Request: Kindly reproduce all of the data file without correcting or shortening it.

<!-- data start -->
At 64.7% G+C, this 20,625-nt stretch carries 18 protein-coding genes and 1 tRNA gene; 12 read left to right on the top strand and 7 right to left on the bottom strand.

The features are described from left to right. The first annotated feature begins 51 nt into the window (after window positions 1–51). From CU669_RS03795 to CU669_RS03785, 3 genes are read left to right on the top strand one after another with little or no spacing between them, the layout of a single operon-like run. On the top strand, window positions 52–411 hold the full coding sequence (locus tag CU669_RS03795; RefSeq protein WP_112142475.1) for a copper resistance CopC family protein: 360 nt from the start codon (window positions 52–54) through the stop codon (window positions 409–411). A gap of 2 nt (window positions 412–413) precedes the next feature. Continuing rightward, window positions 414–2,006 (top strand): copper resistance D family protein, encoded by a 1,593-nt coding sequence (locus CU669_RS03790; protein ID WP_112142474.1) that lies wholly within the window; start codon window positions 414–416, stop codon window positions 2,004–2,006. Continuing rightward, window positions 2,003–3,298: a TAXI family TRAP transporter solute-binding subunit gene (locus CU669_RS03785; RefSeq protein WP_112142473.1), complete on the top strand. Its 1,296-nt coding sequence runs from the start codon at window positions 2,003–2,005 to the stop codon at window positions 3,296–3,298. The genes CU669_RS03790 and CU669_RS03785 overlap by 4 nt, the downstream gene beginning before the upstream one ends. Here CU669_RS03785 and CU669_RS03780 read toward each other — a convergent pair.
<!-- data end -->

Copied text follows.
At 64.7% G+C, this 20,625-nt stretch carries 18 protein-coding genes and 1 tRNA gene; 12 read left to right on the top strand and 7 right to left on the bottom strand.

The features are described from left to right. The first annotated feature begins 51 nt into the window (after window positions 1–51). From CU669_RS03795 to CU669_RS03785, 3 genes are read left to right on the top strand one after another with little or no spacing between them, the layout of a single operon-like run. On the top strand, window positions 52–411 hold the full coding sequence (locus tag CU669_RS03795; RefSeq protein WP_112142475.1) for a copper resistance CopC family protein: 360 nt from the start codon (window positions 52–54) through the stop codon (window positions 409–411). A gap of 2 nt (window positions 412–413) precedes the next feature. Continuing rightward, window positions 414–2,006 (top strand): copper resistance D family protein, encoded by a 1,593-nt coding sequence (locus CU669_RS03790; protein ID WP_112142474.1) that lies wholly within the window; start codon window positions 414–416, stop codon window positions 2,004–2,006. Continuing rightward, window positions 2,003–3,298: a TAXI family TRAP transporter solute-binding subunit gene (locus CU669_RS03785; RefSeq protein WP_112142473.1), complete on the top strand. Its 1,296-nt coding sequence runs from the start codon at window positions 2,003–2,005 to the stop codon at window positions 3,296–3,298. The genes CU669_RS03790 and CU669_RS03785 overlap by 4 nt, the downstream gene beginning before the upstream one ends. Here CU669_RS03785 and CU669_RS03780 read toward each other — a convergent pair.